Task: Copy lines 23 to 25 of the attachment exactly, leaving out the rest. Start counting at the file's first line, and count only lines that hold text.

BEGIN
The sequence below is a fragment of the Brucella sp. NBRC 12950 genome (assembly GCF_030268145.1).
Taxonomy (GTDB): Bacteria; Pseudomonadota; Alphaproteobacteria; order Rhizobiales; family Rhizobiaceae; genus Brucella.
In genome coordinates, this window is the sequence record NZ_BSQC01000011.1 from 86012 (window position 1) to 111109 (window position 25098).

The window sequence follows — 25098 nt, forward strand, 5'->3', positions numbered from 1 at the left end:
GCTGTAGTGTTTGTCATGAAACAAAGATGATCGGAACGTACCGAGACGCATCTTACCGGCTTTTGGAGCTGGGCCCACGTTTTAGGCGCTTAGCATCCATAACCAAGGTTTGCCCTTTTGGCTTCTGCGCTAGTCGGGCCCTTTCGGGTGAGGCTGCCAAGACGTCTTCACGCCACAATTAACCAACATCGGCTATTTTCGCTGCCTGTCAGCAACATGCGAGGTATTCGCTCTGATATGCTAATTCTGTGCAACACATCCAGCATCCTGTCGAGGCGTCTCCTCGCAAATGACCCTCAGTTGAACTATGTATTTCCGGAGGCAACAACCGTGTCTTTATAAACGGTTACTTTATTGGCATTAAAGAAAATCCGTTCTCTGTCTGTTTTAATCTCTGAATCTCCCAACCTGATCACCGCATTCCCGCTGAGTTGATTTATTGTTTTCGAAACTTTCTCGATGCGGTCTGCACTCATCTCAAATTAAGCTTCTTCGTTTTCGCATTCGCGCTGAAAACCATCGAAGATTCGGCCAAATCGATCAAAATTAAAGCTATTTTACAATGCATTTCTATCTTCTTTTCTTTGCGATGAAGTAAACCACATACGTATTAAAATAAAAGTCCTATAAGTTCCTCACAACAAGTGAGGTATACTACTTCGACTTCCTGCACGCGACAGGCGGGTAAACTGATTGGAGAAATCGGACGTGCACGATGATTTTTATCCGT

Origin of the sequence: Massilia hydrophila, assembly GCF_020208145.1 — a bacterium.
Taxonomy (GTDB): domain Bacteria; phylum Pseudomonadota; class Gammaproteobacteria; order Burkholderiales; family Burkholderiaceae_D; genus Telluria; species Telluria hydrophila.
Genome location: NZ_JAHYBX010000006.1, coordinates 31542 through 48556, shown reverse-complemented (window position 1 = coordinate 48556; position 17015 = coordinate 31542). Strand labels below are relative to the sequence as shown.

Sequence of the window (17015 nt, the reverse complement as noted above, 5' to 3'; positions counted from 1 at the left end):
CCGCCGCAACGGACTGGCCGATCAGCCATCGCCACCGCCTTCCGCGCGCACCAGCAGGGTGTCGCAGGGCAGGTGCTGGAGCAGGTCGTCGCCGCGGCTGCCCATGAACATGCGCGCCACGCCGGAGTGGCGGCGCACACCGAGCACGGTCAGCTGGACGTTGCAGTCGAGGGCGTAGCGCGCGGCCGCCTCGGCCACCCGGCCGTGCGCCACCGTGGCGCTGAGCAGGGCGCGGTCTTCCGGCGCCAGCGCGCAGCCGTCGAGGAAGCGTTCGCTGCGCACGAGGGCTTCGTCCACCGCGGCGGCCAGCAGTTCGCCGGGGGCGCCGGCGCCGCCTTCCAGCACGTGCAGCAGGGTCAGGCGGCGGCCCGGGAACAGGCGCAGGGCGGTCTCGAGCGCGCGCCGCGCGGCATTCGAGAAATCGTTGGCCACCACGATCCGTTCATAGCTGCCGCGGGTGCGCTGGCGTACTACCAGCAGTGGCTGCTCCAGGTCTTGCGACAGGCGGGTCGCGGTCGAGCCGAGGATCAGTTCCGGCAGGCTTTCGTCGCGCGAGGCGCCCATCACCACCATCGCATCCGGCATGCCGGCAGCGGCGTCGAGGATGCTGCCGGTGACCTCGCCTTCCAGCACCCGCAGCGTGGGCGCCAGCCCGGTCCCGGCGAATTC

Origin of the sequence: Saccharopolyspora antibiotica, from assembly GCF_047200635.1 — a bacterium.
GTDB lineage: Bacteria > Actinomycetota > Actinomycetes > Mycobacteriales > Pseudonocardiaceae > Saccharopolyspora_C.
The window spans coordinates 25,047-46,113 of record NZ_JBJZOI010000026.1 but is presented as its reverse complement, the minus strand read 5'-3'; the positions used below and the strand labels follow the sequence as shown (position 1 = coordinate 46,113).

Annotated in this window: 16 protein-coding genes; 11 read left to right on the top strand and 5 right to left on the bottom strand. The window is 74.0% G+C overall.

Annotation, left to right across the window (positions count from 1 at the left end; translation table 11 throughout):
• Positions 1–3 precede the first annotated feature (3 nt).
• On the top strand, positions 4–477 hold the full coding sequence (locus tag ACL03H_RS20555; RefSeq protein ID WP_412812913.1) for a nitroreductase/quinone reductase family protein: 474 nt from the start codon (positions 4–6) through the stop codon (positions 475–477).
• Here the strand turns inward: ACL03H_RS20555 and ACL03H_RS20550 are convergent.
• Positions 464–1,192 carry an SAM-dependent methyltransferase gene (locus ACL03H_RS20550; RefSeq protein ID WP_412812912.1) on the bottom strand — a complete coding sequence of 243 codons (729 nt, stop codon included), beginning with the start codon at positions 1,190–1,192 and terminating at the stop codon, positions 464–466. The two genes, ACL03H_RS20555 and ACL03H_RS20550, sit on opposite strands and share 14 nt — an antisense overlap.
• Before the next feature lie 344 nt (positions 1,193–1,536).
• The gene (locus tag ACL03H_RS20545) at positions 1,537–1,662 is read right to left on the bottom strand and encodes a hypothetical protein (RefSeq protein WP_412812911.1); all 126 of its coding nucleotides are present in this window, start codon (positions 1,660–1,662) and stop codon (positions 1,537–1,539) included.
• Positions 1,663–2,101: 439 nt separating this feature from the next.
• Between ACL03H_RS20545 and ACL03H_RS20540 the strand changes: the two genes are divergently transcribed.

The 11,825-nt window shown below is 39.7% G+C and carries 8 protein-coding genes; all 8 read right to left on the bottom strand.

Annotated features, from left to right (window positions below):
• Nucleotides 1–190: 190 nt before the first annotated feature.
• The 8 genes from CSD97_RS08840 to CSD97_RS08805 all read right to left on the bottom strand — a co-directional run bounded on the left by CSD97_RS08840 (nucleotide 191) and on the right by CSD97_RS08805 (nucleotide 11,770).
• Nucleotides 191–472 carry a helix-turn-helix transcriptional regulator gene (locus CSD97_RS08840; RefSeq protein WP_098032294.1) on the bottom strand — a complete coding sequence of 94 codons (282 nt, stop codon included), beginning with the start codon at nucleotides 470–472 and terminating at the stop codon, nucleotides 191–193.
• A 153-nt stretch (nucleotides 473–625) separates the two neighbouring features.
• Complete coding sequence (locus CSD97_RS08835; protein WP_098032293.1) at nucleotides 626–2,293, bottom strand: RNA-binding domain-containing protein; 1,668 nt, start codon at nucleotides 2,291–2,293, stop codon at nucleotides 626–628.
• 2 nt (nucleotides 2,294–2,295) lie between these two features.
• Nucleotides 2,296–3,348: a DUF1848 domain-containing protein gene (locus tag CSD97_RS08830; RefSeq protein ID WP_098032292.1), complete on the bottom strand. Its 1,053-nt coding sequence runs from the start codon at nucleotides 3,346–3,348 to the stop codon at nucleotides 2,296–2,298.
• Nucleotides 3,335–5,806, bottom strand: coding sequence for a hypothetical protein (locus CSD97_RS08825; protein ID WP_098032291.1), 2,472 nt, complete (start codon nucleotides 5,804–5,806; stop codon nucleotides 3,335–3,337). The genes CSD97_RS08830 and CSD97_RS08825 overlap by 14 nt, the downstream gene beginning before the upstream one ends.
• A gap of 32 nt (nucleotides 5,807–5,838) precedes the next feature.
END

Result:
• Between ACL03H_RS20545 and ACL03H_RS20540 the strand changes: the two genes are divergently transcribed.

The 11,825-nt window shown below is 39.7% G+C and carries 8 protein-coding genes; all 8 read right to left on the bottom strand.

Annotated features, from left to right (window positions below):